Museums have long held that they’re the safest place for culturally important objects. They point out, for example, that the sculptures that remained at the Parthenon site after Elgin took the rest were damaged by vandalism, weathering, and air pollution, and that unstable or war-torn countries often don’t have adequate facilities for the storage and display of fragile objects.

In answer, some of the countries soliciting returns have stepped up their facilities. Greece built a state-of-the-art museum to receive the Parthenon sculptures in 2009—but they’re still waiting for a marble delivery.

It’s Not Always Clear Where the Objects Belong

Cultures and national boundaries shift over time. These changes can make it hard to determine where an object should be returned to—where does an object belong if the culture that created it no longer exists? 

Returning objects may also break the connection of diaspora communities to their home countries. One group in the US, for example, is suing to block the Smithsonian’s repatriations because members of the local community are descended from slaves traded at ports in the Kingdom of Benin. The plaintiffs say the Benin Bronzes are part of their heritage and therefore shouldn’t be removed.

Museums Should Teach Us About Humanity as a Whole

Another common argument is that museums should tell “the story of our common humanity,” and to that end, they need to showcase the diversity in human cultures. Displaying creations from all around the world and from different historical eras gives visitors a unique picture of how different parts of human history are interconnected.

Repatriating Is Against the Law (or at Least Legally Complicated)

There’s currently no framework within international law that governs the return of cultural property. The 1970 UNESCO Convention outlined a broad framework for preventing the trafficking of antiquities starting in 1970 and was eventually joined by 143 states

The 1995 UNIDROIT Convention, however, which introduced clearer legal guidelines, only covers circumstances in which there’s evidence the objects were illegally obtained. It’s also only been joined by 54 states, with big receiver countries like the US, the UK, Japan, and Germany absent.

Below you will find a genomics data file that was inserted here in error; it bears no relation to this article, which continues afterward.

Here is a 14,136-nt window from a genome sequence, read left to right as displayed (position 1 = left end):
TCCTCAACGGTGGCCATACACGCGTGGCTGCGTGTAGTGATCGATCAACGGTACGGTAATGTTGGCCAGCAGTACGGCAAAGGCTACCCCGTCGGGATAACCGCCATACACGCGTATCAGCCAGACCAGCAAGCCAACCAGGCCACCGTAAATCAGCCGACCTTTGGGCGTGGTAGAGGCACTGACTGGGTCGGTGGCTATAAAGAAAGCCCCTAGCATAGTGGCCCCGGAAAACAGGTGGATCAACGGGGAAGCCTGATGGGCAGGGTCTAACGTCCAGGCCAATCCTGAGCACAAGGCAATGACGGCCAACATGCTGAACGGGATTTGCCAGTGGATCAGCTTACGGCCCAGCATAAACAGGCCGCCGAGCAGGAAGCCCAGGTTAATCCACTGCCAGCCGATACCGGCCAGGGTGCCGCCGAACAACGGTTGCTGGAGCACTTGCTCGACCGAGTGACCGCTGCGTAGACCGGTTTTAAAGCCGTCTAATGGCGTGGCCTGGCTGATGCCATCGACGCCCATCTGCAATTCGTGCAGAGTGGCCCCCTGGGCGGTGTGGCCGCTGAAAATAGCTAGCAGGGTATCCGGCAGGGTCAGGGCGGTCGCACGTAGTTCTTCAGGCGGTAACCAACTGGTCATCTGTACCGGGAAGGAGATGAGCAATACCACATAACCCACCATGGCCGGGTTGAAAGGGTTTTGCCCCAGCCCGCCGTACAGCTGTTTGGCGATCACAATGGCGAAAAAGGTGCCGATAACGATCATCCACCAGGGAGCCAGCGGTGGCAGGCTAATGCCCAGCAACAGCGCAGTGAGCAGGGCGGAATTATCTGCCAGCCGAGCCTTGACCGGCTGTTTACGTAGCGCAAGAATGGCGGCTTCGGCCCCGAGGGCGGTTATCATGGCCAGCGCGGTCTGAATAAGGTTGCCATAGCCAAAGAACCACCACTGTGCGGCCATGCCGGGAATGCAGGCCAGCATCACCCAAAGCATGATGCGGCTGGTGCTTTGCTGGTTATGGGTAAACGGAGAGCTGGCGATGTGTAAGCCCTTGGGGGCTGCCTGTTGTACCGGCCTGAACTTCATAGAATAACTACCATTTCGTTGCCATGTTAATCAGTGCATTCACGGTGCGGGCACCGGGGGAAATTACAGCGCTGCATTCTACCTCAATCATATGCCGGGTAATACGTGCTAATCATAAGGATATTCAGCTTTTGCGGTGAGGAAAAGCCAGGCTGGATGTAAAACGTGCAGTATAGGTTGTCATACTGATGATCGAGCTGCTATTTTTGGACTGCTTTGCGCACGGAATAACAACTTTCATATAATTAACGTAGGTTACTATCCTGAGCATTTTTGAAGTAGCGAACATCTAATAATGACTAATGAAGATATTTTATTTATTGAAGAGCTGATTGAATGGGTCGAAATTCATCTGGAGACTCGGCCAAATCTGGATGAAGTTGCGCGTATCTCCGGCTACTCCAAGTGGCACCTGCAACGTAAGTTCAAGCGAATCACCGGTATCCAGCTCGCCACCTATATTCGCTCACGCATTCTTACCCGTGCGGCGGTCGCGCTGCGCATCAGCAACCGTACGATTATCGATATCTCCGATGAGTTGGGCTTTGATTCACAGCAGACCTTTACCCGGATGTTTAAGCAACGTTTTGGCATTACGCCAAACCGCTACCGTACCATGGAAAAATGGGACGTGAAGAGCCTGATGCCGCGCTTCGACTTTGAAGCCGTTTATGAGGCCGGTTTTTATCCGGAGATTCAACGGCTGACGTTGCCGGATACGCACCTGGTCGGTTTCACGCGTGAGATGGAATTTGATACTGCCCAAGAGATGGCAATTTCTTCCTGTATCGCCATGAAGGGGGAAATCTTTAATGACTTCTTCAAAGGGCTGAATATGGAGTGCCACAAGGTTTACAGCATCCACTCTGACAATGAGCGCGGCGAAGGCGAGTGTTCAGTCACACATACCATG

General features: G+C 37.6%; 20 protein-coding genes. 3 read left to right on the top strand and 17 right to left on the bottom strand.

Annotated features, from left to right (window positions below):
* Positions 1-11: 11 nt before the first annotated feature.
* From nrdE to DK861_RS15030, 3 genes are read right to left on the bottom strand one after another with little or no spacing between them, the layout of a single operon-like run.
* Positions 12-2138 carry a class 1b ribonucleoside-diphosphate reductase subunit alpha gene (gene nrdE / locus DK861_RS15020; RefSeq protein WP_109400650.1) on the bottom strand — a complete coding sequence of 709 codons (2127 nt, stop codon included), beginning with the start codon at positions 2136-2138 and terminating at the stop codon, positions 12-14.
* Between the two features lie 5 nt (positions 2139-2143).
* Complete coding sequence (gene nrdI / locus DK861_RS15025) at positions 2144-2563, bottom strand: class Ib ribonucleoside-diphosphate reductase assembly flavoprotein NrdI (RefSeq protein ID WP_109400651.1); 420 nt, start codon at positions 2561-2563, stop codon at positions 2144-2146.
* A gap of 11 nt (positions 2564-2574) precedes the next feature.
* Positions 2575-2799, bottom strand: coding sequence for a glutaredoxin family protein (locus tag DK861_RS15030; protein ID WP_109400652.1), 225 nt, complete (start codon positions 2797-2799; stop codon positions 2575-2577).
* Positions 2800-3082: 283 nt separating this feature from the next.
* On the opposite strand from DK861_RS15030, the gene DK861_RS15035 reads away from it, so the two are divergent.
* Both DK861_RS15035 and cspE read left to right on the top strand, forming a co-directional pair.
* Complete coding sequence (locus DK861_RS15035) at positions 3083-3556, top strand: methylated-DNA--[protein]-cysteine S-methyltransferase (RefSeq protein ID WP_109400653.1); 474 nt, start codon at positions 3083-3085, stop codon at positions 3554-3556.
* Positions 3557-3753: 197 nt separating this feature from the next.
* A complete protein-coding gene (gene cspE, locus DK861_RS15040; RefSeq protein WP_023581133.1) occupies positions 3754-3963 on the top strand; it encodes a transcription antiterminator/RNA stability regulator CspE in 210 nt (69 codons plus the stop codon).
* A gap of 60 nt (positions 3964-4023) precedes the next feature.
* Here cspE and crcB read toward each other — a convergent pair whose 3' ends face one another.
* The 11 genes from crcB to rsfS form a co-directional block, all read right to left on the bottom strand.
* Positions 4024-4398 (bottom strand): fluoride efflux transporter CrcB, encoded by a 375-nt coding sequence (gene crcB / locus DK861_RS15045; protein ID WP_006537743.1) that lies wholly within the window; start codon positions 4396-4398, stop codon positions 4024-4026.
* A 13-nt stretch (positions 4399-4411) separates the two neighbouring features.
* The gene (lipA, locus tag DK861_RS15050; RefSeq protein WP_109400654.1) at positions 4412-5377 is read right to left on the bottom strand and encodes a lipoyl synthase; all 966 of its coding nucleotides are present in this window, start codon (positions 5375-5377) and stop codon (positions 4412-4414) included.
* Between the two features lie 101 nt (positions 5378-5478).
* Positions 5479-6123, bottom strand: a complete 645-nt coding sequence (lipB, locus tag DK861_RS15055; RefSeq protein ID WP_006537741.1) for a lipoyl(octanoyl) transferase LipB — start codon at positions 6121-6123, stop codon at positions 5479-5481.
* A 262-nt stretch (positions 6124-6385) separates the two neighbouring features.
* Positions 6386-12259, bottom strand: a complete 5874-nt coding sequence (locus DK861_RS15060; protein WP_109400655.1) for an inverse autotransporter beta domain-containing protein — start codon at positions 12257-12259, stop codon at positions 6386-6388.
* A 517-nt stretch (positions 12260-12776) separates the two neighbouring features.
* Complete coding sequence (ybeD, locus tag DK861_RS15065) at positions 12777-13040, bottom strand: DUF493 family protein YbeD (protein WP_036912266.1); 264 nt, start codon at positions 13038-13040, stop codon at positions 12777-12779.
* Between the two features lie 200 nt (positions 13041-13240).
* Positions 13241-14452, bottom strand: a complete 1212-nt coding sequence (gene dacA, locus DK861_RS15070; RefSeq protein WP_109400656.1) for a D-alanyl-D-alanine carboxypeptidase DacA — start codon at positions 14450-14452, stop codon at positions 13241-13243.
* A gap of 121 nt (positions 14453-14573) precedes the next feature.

UK museums can further cite national laws like the British Museum Act of 1963 and the National Heritage Act of 1983, both of which bar museums from letting go of property in their collections. Legal analyst Tatiana Flessas argues, however, that these laws aren’t set in stone; with some political will, they could easily be overturned.

Returning Contested Objects Will “Open the Floodgates”

A final fear is that if objects are returned to their place of origin, museums will have nothing left to display. (This argument is most convincing when made on behalf of smaller museums: The British Museum displays only 1% of the eight million objects in its collection.) However, while most museums won’t literally be left empty, they may suffer in the future when potential donors are scared away because they don’t have the right paperwork.

A Changing Tide

Repatriation efforts have picked up momentum in the last five years. Just this year, the following high-profile repatriations have already taken place:

The Debate Over Repatriating Artifacts: The 2 Views

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Hannah Aster

Hannah graduated summa cum laude with a degree in English and double minors in Professional Writing and Creative Writing. She grew up reading books like Harry Potter and His Dark Materials and has always carried a passion for fiction. However, Hannah transitioned to non-fiction writing when she started her travel website in 2018 and now enjoys sharing travel guides and trying to inspire others to see the world.